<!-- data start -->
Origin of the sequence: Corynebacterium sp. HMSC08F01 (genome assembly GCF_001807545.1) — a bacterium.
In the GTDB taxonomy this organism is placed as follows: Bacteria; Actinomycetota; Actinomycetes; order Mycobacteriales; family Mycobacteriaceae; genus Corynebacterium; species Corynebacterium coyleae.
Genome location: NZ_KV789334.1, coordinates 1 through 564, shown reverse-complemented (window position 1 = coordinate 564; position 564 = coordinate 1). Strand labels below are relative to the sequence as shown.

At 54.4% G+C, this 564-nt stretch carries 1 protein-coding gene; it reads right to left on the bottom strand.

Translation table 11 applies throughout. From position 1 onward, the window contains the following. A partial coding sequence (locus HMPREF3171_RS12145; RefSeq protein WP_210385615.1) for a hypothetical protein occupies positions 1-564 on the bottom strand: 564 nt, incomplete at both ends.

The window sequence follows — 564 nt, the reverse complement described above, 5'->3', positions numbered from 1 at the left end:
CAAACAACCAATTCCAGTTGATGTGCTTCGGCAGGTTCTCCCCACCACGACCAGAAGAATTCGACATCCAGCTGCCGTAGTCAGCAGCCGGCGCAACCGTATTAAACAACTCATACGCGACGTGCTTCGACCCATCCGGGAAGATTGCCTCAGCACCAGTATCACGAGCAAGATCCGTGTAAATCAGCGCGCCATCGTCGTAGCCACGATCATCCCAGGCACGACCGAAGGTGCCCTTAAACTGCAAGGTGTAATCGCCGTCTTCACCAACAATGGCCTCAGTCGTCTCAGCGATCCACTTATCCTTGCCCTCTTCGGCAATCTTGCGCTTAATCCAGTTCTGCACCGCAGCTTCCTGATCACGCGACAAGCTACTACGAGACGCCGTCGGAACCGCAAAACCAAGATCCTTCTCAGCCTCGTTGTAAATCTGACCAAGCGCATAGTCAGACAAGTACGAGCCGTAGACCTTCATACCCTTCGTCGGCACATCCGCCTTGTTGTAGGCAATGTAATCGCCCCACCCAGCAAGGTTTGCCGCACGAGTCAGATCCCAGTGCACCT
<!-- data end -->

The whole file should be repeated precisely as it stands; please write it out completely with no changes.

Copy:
Origin of the sequence: Corynebacterium sp. HMSC08F01 (genome assembly GCF_001807545.1) — a bacterium.
In the GTDB taxonomy this organism is placed as follows: Bacteria; Actinomycetota; Actinomycetes; order Mycobacteriales; family Mycobacteriaceae; genus Corynebacterium; species Corynebacterium coyleae.
Genome location: NZ_KV789334.1, coordinates 1 through 564, shown reverse-complemented (window position 1 = coordinate 564; position 564 = coordinate 1). Strand labels below are relative to the sequence as shown.

At 54.4% G+C, this 564-nt stretch carries 1 protein-coding gene; it reads right to left on the bottom strand.

Translation table 11 applies throughout. From position 1 onward, the window contains the following. A partial coding sequence (locus HMPREF3171_RS12145; RefSeq protein WP_210385615.1) for a hypothetical protein occupies positions 1-564 on the bottom strand: 564 nt, incomplete at both ends.

The window sequence follows — 564 nt, the reverse complement described above, 5'->3', positions numbered from 1 at the left end:
CAAACAACCAATTCCAGTTGATGTGCTTCGGCAGGTTCTCCCCACCACGACCAGAAGAATTCGACATCCAGCTGCCGTAGTCAGCAGCCGGCGCAACCGTATTAAACAACTCATACGCGACGTGCTTCGACCCATCCGGGAAGATTGCCTCAGCACCAGTATCACGAGCAAGATCCGTGTAAATCAGCGCGCCATCGTCGTAGCCACGATCATCCCAGGCACGACCGAAGGTGCCCTTAAACTGCAAGGTGTAATCGCCGTCTTCACCAACAATGGCCTCAGTCGTCTCAGCGATCCACTTATCCTTGCCCTCTTCGGCAATCTTGCGCTTAATCCAGTTCTGCACCGCAGCTTCCTGATCACGCGACAAGCTACTACGAGACGCCGTCGGAACCGCAAAACCAAGATCCTTCTCAGCCTCGTTGTAAATCTGACCAAGCGCATAGTCAGACAAGTACGAGCCGTAGACCTTCATACCCTTCGTCGGCACATCCGCCTTGTTGTAGGCAATGTAATCGCCCCACCCAGCAAGGTTTGCCGCACGAGTCAGATCCCAGTGCACCT